In Bani Walid, long a stronghold for Gaddafi loyalists and one of their last bastions to fall during this year's civil war, the mood is entirely different.
On a quiet Friday morning -- the day of rest in this almost entirely Muslim country -- a middle-aged man drew the metal shutters of his shop closed to speak freely about how Libya's new leaders have brought this town nothing but empty promises.
"Under Gaddafi everything was great. And now there's nothing," he says, speaking on condition of anonymity for fear of retribution by forces loyal to the National Transitional Council (NTC), which led the revolt against Gaddafi.
"They will find me," he says, adding angrily: "Anyone who tells the truth in Libya gets slaughtered."
Bani Walid, which sits on a rocky perch above a lush valley dotted with olive trees, is a town divided.
"Before the liberation, half the people were Gaddafi loyalists, half were with the revolution," said Tariq Faqi, a 28-year-old doctor who works at the town's hospital, after Friday prayers at the Abdel Nabbi bil Kheir Mosque.
"Now they accept reality and they're waiting to see what happens ... People feel they can't trust the new government until they see improvement."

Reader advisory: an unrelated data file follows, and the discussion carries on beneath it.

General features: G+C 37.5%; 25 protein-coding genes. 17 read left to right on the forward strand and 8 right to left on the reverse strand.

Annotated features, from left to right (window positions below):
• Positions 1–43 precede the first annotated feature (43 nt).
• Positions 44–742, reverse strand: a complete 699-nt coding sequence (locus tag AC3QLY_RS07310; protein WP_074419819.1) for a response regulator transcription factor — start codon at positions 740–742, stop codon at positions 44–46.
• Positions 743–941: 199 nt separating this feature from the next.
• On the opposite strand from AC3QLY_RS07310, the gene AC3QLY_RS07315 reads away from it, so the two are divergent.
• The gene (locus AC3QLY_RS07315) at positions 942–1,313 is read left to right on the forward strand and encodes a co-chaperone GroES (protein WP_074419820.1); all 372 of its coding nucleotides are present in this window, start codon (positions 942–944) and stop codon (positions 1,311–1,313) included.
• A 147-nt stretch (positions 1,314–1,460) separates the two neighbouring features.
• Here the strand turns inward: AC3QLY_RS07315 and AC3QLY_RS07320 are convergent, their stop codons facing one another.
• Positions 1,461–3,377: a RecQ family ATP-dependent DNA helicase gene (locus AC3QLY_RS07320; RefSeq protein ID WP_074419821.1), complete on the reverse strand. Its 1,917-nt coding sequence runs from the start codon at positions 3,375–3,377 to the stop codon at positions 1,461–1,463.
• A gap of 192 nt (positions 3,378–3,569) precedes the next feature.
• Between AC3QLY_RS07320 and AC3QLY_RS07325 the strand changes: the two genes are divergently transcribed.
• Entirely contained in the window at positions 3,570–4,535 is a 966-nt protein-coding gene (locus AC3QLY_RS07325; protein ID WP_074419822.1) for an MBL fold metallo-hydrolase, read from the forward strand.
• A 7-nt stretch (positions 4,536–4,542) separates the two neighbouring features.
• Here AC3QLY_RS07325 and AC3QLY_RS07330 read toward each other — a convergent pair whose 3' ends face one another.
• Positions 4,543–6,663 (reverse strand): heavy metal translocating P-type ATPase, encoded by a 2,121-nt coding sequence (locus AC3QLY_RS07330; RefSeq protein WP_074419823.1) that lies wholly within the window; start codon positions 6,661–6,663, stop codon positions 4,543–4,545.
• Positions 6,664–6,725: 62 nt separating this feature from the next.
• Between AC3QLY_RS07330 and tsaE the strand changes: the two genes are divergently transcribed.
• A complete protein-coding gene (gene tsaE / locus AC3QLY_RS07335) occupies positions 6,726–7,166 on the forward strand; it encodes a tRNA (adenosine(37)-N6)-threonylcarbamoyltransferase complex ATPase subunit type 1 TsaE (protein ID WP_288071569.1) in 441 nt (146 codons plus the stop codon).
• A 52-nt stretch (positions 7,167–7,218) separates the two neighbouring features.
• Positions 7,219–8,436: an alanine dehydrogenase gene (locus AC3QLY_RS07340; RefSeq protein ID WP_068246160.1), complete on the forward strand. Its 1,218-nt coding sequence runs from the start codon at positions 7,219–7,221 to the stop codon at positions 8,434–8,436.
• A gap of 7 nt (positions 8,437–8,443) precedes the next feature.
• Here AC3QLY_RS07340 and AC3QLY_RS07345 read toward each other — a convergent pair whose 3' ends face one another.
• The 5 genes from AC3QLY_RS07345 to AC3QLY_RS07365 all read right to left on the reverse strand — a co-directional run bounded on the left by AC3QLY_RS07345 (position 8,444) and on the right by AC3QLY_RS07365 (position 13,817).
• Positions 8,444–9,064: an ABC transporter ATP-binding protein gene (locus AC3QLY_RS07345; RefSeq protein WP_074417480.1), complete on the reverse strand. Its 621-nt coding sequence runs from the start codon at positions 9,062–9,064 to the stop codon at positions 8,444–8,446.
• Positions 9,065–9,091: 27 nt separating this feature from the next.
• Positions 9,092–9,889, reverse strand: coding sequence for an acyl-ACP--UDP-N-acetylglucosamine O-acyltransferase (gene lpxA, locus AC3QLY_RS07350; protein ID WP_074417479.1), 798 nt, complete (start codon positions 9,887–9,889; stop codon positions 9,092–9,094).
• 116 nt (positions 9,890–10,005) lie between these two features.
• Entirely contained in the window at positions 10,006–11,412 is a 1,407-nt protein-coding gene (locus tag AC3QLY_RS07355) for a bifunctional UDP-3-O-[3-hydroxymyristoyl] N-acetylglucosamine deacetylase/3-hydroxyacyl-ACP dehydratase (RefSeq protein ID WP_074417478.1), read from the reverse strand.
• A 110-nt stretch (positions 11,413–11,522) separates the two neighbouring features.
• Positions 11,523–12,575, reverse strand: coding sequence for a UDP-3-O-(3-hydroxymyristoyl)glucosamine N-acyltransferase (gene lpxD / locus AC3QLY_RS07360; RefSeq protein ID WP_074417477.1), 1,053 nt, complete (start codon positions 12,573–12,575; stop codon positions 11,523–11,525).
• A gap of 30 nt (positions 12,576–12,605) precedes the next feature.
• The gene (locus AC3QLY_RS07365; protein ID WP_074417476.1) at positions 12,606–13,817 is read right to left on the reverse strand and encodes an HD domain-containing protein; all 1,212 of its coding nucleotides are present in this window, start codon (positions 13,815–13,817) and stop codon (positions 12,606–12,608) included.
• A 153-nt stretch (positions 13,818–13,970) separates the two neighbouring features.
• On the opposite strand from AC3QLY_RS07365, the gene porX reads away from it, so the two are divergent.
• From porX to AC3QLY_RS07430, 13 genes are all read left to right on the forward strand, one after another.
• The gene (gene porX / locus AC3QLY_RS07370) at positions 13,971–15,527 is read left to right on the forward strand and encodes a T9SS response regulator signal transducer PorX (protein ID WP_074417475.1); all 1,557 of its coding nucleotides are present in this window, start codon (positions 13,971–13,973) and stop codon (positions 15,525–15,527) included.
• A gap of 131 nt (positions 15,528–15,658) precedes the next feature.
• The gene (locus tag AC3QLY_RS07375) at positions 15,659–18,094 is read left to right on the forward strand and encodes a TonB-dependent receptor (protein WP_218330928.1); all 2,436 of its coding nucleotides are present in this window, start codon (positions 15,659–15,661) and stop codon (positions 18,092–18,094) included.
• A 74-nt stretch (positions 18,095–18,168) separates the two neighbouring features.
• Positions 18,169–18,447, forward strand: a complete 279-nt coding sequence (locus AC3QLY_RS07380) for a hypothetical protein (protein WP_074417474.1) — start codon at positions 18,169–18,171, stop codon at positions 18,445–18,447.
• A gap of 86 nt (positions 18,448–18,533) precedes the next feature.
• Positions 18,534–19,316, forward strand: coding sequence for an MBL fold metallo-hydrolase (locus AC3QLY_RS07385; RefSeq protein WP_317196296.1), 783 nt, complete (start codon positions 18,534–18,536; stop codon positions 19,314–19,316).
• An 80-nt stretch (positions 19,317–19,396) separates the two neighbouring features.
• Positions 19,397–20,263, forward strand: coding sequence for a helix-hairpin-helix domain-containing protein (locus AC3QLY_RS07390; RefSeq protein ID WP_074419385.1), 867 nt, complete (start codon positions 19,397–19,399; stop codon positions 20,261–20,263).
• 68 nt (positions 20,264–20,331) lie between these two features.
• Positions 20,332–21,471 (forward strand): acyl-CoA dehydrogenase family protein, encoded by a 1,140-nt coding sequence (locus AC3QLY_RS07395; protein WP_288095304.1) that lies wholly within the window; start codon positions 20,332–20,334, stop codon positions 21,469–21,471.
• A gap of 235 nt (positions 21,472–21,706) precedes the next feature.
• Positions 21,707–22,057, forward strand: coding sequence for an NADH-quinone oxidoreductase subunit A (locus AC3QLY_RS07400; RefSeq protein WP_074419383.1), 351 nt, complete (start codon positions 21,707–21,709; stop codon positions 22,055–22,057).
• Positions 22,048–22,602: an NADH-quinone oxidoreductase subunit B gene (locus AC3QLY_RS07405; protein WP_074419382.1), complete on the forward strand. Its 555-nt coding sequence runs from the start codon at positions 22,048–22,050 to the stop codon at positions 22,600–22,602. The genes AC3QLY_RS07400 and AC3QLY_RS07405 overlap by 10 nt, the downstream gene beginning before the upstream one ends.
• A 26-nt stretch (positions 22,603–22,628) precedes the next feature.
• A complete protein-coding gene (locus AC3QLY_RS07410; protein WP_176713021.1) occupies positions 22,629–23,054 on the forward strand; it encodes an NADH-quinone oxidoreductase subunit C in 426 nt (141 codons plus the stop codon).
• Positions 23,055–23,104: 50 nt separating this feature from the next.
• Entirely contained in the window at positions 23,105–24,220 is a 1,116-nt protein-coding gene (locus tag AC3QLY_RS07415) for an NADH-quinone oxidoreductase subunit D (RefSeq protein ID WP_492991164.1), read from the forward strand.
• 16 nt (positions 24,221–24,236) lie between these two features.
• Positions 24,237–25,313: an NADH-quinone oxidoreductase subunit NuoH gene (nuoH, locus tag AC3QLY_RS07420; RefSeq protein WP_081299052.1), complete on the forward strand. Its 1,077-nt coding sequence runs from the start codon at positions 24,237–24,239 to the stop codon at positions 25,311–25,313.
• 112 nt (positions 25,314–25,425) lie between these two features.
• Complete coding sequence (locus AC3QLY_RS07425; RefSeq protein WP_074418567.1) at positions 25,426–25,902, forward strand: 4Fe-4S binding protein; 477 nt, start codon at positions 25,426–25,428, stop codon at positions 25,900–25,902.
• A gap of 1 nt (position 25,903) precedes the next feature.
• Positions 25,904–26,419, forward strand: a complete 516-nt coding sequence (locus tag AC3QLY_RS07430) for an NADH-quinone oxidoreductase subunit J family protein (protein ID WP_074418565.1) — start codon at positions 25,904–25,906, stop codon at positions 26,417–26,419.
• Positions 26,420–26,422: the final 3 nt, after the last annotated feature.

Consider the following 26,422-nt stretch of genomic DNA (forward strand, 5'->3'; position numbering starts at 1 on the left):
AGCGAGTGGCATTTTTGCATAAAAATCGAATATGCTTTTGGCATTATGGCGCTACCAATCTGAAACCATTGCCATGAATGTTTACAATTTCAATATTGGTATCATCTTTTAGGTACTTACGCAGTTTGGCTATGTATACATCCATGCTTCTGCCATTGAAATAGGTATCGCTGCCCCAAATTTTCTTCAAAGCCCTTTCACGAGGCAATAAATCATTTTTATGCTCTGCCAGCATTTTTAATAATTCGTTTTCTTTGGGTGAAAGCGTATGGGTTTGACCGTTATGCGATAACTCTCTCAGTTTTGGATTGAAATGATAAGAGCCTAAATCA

After the fall of Tripoli three months ago, Gaddafi's son Saif al-Islam hid among the town's 100,000 or so inhabitants. He says Western warplanes fired on his convoy as he fled, and their missiles blew off part of his thumb and index finger.
Bani Walid is also home to the Warfalla tribe, the biggest in this vast, oil-rich country of roughly six million people, and one upon which Gaddafi often relied to stay in power.
Here as all over Libya, security remains one of the top concerns. A militia from Tripoli, a good two hours' drive away, conducted a raid in Bani Walid this week, sparking a firefight in which several people were killed on each side.
Talks between tribal elders have eased tensions, and most people interviewed felt life had since returned to normal, but residents disagreed over how much faith to place in a central government they said had yet to deliver concrete results. Read More